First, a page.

The gift that keeps giving: Buddy Ryan’s playbook

Check out this gem from the early pages of Ryan’s playbook (linked to in the prior post):

  • Jeremy R Tolbert

    Love this

  • Dr. Clarkus

    Awesome.  Buddy also used this on the sideline towards offensive coordinators.

  • Felix

    Yeah I read this to one of my co-workers in my office, we both thought that was classic

  • Anon

    I suppose that’s why when the Redskins played Buddy Ryan’s Eagles it was the only game of the year where it looked like the Redskins were aiming more for injuries than for the ball.  Considering how the other NFC east teams were about as aggressive against the Eagles, it may have been this very policy that kept them from being healthy enough to get a superbowl win

  • Tom von Schwerdtner

    The link to the previous post is missing a ‘:’

  • Cheslow

    Thats why he and his son are crappy head coaches, and why Rob will be a crappy head coach too if he ever gets his shot.  They have the talent of a commissioned officer, but the mentality of an enlisted man.  

  • Jimmy Mac

    It’s no wonder the 85 Bears imploded; absolute hatred within the team.

  • 31 Wedge

    Deacon Jones.   If it can be sustained it would make  dynasty.   The 85 Bears were probably the best ever defense.   Fencik in others in the secondary had to be super to make it work.   And the other teams must have figured out how to counter.   Rodgers and Brady could probably counter effectively.   Still, it is my favorite defense and I feel it is not used enough.

  • Hemlock

    Thug; that’s all he was, still is, and for that matter, ever will be. 

  • Anonymous

    while you have to appreciate the ‘legacy’ of Buddy Ryan and the heavy influence he has had on defense since the very early 80’s (not discrediting any of that), but as they say, “hope in one hand and shit in the other…see which one fills up sooner”.  All that badass rhetoric doesn’t do much from a player development standpoint.

    Sure, you need to develop swag and confidence in your players but it doesn’t usually amount to much if they don’t have the requisite skills (though I’m not saying Ryan wasn’t emphasizing any of that).  The 46 is pretty effective as long as you’re existing in a 2-back environment.

    I couldn’t find it on youtube, but there was a mini-documentary a few seasons ago essentially reflecting on Buddy’s life (may have been because Rex was in the limelight in his first year at the Jets or something) and it was Buddy somberly admitting he really had no personal relationships as a lonely old man.  While his 85ers revere him, it was kind of sad how  he was portrayed in his Kentucky retirement.  

  • Anon

    Very similar to some other ‘old school’ head coaches who had little out of football relationships with players. I’m thinking of Lombardi, who while coaching all those great teams, and earning the lifelong respect of all those players – still had little contact with them outside of the game.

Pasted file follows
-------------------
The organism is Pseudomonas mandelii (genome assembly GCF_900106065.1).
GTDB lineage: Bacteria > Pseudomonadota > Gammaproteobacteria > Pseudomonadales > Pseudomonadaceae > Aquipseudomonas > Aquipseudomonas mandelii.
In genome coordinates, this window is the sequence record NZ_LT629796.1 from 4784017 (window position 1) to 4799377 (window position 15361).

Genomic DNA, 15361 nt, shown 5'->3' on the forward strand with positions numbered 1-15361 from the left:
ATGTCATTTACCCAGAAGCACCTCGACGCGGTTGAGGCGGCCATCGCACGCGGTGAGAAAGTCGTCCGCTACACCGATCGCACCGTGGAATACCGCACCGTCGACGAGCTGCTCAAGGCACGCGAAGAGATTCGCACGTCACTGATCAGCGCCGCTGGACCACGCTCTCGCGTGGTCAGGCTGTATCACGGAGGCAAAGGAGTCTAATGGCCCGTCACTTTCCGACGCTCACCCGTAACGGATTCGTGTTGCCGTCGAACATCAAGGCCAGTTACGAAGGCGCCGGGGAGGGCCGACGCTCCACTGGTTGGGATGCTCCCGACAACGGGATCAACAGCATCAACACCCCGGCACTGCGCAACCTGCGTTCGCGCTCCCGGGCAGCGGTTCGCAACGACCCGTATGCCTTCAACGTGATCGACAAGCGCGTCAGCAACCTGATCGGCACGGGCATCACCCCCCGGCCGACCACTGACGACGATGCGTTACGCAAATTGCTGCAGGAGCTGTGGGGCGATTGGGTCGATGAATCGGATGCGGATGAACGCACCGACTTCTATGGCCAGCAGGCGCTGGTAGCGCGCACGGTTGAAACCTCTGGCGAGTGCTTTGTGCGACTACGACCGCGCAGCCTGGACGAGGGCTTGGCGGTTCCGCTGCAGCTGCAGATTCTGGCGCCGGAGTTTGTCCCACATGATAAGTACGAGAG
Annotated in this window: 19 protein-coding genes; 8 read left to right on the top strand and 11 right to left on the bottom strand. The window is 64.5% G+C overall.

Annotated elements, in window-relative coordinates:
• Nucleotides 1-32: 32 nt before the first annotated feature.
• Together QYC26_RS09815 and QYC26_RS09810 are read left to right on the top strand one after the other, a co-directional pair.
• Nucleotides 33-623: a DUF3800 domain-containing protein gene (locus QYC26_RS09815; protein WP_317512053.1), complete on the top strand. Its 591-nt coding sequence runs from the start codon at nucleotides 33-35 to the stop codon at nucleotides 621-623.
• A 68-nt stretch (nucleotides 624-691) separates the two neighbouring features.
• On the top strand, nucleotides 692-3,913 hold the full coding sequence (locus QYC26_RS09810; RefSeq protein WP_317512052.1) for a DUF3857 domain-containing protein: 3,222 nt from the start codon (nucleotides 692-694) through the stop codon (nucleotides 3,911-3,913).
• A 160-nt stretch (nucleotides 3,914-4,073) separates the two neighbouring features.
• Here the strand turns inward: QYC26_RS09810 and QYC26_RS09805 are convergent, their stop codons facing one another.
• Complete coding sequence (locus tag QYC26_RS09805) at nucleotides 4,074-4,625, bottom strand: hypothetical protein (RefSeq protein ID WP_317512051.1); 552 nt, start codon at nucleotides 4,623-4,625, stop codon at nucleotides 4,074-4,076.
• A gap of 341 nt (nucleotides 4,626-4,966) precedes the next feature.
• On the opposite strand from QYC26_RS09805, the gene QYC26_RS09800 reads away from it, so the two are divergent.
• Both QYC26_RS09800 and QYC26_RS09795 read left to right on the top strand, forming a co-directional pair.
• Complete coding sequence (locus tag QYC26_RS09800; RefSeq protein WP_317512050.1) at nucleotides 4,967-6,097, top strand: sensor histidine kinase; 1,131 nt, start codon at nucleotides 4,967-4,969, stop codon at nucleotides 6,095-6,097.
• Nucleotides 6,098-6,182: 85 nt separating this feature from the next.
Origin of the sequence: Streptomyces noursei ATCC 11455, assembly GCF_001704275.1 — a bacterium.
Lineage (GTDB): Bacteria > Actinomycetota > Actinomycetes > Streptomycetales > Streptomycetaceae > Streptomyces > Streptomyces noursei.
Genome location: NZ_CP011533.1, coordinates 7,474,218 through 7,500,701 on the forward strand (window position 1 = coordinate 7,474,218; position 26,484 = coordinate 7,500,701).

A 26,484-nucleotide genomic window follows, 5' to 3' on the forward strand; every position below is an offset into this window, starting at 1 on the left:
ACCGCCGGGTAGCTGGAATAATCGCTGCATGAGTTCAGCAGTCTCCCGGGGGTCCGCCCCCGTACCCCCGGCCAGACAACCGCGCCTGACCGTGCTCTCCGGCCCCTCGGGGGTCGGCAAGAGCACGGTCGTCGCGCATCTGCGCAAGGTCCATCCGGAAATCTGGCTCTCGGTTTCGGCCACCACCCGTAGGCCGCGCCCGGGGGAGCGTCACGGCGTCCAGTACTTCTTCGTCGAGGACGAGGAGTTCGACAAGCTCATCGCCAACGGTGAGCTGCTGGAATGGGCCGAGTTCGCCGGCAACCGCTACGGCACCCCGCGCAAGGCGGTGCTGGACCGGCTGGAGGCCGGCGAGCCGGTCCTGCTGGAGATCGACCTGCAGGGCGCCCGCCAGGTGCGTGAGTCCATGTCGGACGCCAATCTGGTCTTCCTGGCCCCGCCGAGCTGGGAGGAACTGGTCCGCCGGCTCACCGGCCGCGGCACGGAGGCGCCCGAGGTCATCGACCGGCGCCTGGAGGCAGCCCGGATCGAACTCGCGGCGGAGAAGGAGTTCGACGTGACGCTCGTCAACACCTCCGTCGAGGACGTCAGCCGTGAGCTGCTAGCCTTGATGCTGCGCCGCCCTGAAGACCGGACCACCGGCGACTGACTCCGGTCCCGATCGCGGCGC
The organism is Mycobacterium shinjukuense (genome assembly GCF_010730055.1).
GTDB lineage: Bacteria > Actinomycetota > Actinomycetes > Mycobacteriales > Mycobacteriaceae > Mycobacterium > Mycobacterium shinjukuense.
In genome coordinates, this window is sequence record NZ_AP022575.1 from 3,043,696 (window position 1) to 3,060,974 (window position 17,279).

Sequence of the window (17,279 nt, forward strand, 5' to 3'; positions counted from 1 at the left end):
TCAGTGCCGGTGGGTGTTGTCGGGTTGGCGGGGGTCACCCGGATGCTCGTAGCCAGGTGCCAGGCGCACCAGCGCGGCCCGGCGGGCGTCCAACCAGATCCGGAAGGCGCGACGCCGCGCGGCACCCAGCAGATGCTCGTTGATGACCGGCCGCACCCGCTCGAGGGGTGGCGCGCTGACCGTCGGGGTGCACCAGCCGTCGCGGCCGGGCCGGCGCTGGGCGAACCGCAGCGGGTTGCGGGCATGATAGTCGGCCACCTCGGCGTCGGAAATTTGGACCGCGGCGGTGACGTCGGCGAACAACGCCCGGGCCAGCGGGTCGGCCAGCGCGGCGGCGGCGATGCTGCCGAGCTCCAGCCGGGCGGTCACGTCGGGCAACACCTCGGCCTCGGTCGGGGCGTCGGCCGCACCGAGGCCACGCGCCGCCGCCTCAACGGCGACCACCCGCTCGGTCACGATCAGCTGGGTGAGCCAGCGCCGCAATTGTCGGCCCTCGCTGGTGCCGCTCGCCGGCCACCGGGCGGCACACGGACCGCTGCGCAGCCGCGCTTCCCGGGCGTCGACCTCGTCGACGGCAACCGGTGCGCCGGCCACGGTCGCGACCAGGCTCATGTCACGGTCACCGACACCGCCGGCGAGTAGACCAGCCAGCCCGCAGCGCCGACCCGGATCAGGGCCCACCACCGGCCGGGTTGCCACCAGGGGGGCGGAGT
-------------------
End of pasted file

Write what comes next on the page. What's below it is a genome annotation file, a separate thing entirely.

• Mr.Murder

    The 46 is basically a double okie front. The sweetest connection avavilable in that playbook contains the phrase”wrong-arm” on the run fits on an unblocked end to either side. That is beauty of the front, if you hold your gap and handle your keys there is nowhere to run and the defense can devote all the time it needs and requires to coverage fits.

    The weakness of the 46 is in covering the third target to either side. A lot of communication goes to the third receiver. The end must help if that player is a back going  across the formation(“over the top”) and switches(zebra) or indy cover calls(you or me) let the backers trade with the strong safety(also a backer for where they start him on depth).

    Line up three targets to one side along the scrimmage line and they have trouble. Tight end and h back with a wide player outside of it, or trips, or slot with an end or h back and suddenly they lose a lot of flexibility in coverage.

    The adjustment that I liked most of all is where you had an item about an adjustment to keep consistency in run/pass keys and assignment football. They used the strong safety (on the ball inside of) an end who lines up two yards outside the end man. “Jayhawk” adjustment for one back teams. Allows for an easy key, tackle takes safety you know it’s a run. They cannot Jayhawk vs. trips, but the safety adjusts with motion to shadow an h back and that where its strength lies.

    At lower levels of the game there is not as much difference between linemen and safeties(120 pd end in HS comes to mind). Wonder if they ever reached that strong safety and roughed ’em up? Put a big 6’7″ 320 pounds onto a coverage position. Think perhaps Duerson’s injury after ’85 and Ryan’s departure (Tobin ran the assignment sound base 4-3) saw the scheme leave the Bears.

  • enlisted

    Either you were never in the military or you are an academy grad. So either you are an idiot or that’s how you viewed your people, making you a bad officer.

    senior enlisted. with a masters degree and successful business on the side.
    Apologies if u were being sarcastic.
    if not go f ur self u pompous PoS

  • Aadfasdf

    Yes, let’s hear it for Buddy Ryan and all the success he had a Head Coach. Oh wait, he never won anything as a head Coach. My bad.

  • Pingback: Quarterbacks are “pompous bastards” — Buddy Ryan’s anti-QB pep-talk - Sports & Outdoors Reviews :